A few natural supplement images I found:
Image by cliff1066™
Early acceptance trials by the Air Service indicated that the T-2 was capable of carrying heavy loads and could be adapted to make the long-distance flight from coast to coast. Modifications would be required, however. The center section of the wing would have to be reinforced to handle the added weight resulting from the greatly increased fuel supply. The standard 492-liter (130-gallon) fuel tank, located in the leading edge of the wing, was supplemented by a 1,552-liter (410-gallon) tank in the wing center section and a 700-liter (185-gallon) tank mounted in the fuselage cabin area. Also installed in the cabin was a second set of controls to facili-tate control of the airplane when the two-man crew exchanged positions.
The first two attempts of the coast-to-coast flight started from San Diego to take advantage of prevailing westerly winds and to use the refined fuel available in California, which had a higher natural octane rating than other fuels. On the first try, fog in the mountain passes 80 km (50 mi) east of San Diego forced Kelly and Macready to turn back. They remained aloft long enough, however, to test the performance of the airplane under extended flight conditions. The second attempt ended at Fort Benjamin Harrison, near Indianapolis, when a cracked water jacket caused the engine to seize. In the course of the preparations and the two unsuccessful attempts at a west-east crossing, several new engines were installed, and many minor modifications were made to the T-2. All of this work was carried out at the Army Air Service installation at McCook Field, Dayton, Ohio.
Image from page 494 of “Annual report” (1902)
Image by Internet Archive Book Images
Title: Annual report
Year: 1902 (1900s)
Authors: New York (State). Forest, Fish and Game Commission
Subjects: Forests and forestry Fisheries Game and game-birds
Publisher: [Albany, N.Y. : The Commission]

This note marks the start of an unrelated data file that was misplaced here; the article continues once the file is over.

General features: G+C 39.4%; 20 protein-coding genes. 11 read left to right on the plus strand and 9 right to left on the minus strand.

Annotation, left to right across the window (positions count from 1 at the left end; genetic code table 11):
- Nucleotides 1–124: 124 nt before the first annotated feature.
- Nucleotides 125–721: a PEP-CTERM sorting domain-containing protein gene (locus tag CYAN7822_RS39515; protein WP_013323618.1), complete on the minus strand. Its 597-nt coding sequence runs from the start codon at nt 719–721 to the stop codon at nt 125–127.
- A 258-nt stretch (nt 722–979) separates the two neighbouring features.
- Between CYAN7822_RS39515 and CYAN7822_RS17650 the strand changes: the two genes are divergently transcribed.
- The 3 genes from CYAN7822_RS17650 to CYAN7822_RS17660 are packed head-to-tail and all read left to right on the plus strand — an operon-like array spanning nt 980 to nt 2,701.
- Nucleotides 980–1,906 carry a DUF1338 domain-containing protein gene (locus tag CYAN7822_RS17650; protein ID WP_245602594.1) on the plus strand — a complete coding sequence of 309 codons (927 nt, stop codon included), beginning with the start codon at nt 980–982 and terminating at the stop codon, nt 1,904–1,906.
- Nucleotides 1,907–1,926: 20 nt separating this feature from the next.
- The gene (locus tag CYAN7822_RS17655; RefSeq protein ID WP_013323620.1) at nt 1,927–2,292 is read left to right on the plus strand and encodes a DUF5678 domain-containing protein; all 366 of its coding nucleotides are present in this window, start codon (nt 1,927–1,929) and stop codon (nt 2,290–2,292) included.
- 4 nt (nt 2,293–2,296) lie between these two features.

Contributing Library: Smithsonian Libraries
Digitizing Sponsor: Biodiversity Heritage Library
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Text Appearing Before Image:
e, there is a natural rock dam with a verticaldrop of at least four feet at its lowest point. At this stage of the waterthe dam is impassible for fish. The only fish observed below the dam weresmall minnows. We were informed that fishermen catch suckers and occa-sionally black bass below this dam during the spring freshet. Little min-nows, apparently chubs, and young suckers, were seen also above thenatural dam. Only a very short section of the creek is suitable for maintaining largefish during the dry months. The bed of the creek for the entire distanceexamined by us consists chiefly of black slaty shale, over which the waterspreads out in a very thin sheet and reaches a very high temperature. Allthe upper feeders of the creek except Giars Brook dry up entirely in hotmonths. Pierces dam, constructed of logs, is about eight feet high. Schoepflinsdam is a timber and dirt construction 144 feet wide and 14 feet deep atthe highest part. It backs the water about one-half mile. The ice work
Text Appearing After Image:
O £ O 5 3 V3 Pi a w S : % 3 FOREST, FISH AND GAME COMMISSIONER. 329 in winter at this dam is very serious. It breaks off the ends of planks inthe crest of the dam. Many dams have been swept out of Eighteen MileCreek by ice and freshets. The freshets are caused chiefly by meltingice. The dam at Schoepflins holds a reserve supply of water which isavailable for use in the town of Hamburg when necessary to fight fire orto supplement the town supply obtained from their Holly system. The investigation extended up the stream to North Boston, four milesfrom Hamburg. At this point the stream is very small and the water isvery shallow. The proper course recommended in this case is to stock the detachedportions of the creek with black bass, white perch, yellow perch and per-haps white bass. In this way all the interests involved will be subservedand no injury caused to any one. Trout Distribution The work of distributing trout was continued much longer than usualin 1909. The waters wer
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